UI brings African American alumni to speak about experiences


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Orville Townsend came to the University of Iowa in 1962 on a football scholarship. As an African American, Townsend experienced the beginning of integration at the UI. Also a letter-winning athlete in fencing, the alumnus said that despite the legal changes, many of the students kept themselves segregated.

Living in the dorms, he said, the few African American students at that time stuck together.

"You knew you were being discriminated against," he said. "But there was nothing you could do about it."


The UI integrated the dorms when Townsend was here in the 1960s. However, even after that, finding housing was difficult.

"White athletes would sign the lease, then everyone would move in," Townsend said chuckling. "But that began to improve as laws passed."

Experiences such as Townsend's provide a scope of how both society and the university have progressed on the issues over the years.

"It's important to provide a sense of direction to students now to see what the university has come to so they can compare their own experiences," said Richard Breaux, a professor of ethnic studies at the Colorado State University and moderator for a panel discussion held Tuesday evening.

The panel, "Black Hawkeyes," is a part of a five-day program to examine past discrimination in the state and the city.

The UI has a history of educating African Americans.

Alexander G. Clark Jr. was the first African American student to graduate from the University of Iowa, in 1879. He went on to be one of the first in the nation to earn a law degree.

Since that time, officials say large steps have been taken to welcome African Americans on college campuses, including the UI.

"You can look back and be out [of the university] only 10 or 20 years and be amazed how much Iowa has changed," Breaux said.

Forty years later, the UI has a thriving African American student population, university officials say.

The school first began tracking ethnic diversity during the 1978-79 academic school year, when 602 students were African American, compared with 819 African American students in the fall of 2011.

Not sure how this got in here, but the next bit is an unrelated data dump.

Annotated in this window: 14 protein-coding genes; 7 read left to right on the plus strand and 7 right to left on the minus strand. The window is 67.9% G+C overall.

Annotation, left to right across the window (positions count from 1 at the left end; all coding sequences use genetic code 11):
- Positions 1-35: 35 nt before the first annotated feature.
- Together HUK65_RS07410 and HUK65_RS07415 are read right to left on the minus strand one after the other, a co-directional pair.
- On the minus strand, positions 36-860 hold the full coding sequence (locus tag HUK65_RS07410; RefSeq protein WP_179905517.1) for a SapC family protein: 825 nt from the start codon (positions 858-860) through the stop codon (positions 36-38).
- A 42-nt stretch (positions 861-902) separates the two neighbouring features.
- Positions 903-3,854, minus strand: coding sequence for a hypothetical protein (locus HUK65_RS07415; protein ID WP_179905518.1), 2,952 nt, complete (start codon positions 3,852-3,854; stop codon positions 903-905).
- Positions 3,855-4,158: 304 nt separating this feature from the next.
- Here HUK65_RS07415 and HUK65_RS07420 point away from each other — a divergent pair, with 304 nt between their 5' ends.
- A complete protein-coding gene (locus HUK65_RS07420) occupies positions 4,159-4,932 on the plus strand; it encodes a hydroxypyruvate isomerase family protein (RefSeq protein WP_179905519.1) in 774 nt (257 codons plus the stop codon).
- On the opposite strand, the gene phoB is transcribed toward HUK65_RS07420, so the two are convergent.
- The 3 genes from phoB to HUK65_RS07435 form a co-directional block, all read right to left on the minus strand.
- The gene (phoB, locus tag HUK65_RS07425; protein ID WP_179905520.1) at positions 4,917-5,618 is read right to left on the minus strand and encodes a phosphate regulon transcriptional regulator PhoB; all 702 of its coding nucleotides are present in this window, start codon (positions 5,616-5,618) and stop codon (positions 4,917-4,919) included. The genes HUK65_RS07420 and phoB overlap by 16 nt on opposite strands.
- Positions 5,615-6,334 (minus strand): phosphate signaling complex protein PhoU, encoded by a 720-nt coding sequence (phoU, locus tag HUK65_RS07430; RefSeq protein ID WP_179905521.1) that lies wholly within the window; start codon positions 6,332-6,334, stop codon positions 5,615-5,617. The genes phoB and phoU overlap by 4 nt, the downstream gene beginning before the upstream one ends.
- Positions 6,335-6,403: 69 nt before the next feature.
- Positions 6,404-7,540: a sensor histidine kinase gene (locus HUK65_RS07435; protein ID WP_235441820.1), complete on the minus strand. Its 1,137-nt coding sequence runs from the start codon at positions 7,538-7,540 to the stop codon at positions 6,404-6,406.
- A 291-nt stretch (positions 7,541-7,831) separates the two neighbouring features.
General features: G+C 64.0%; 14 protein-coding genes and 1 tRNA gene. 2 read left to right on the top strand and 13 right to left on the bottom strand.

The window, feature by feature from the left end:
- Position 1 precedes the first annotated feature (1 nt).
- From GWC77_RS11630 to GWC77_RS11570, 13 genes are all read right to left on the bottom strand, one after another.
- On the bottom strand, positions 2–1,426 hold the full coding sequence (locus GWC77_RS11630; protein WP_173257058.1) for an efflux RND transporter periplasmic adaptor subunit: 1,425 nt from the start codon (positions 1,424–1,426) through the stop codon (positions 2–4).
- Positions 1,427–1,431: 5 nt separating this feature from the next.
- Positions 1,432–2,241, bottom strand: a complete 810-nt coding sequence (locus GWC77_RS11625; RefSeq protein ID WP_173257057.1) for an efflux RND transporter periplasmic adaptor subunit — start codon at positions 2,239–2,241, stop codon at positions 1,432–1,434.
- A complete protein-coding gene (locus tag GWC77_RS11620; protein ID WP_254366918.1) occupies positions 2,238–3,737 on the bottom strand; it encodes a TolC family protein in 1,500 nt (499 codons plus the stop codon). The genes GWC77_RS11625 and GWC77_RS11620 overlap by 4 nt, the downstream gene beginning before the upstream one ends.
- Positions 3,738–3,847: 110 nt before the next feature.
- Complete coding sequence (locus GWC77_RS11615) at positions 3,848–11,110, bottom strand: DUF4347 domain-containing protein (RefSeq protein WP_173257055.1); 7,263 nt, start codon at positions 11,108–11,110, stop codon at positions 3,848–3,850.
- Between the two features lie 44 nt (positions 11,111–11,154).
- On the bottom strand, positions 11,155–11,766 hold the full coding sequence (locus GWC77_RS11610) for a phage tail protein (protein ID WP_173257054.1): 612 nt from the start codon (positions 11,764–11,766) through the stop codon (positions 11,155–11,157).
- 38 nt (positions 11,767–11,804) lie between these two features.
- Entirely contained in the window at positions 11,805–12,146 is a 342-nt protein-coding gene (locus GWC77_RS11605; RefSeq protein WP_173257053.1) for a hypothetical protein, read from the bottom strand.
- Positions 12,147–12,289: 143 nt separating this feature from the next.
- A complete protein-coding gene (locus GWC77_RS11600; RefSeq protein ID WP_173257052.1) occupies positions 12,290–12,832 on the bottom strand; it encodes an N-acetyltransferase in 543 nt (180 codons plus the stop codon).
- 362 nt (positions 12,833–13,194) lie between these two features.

"It's reasonable to say it was a smaller percentage then," said UI Libraries Archivist David McCartney said. "It was less likely for opportunities compared with more recent times."

Townsend was not the only African American who found living situations difficult.

"The reason I didn't come to Iowa [for undergraduate work in the 1950s] was because black students couldn't live in the dorms," UI alumna Betty Ferguson said, who first attended college elsewhere before coming to the UI to earn a master's in social work in 1972. "I also had never had a black teacher."

Ferguson said she noticed the biggest changes when Willard "Sandy" Boyd became president, and other panelists agreed.

"He made the clear difference at this university for people of color," said UI alumnus and panelist Ted Wheeler. "He made sure everyone was treated fairly."

Boyd, now a UI professor of law and president emeritus, said efforts to eliminate discrimination were an important part of his presidency.

"The burden should never be on the person discriminated against, rather it should be on the university," he said.

Affirmative attitude was taken to expand recruitment, and the administration opened up the campus for all ethnicities, genders, and persons with disabilities.

"It's the simple notion of we want to treat others the way we want to be treated," Boyd said.

Billie Townsend, a UI administrative services coordinator in the College of Liberal Arts and Sciences, said the problem that faces the UI is not recruiting but retaining.

"In my opinion we have a great record for recruitment of brilliant minorities, especially African American faculty, staff, and students," she said. "But our retention rate and our nurturing of these faculty, staff and students still leaves a lot to be desired."

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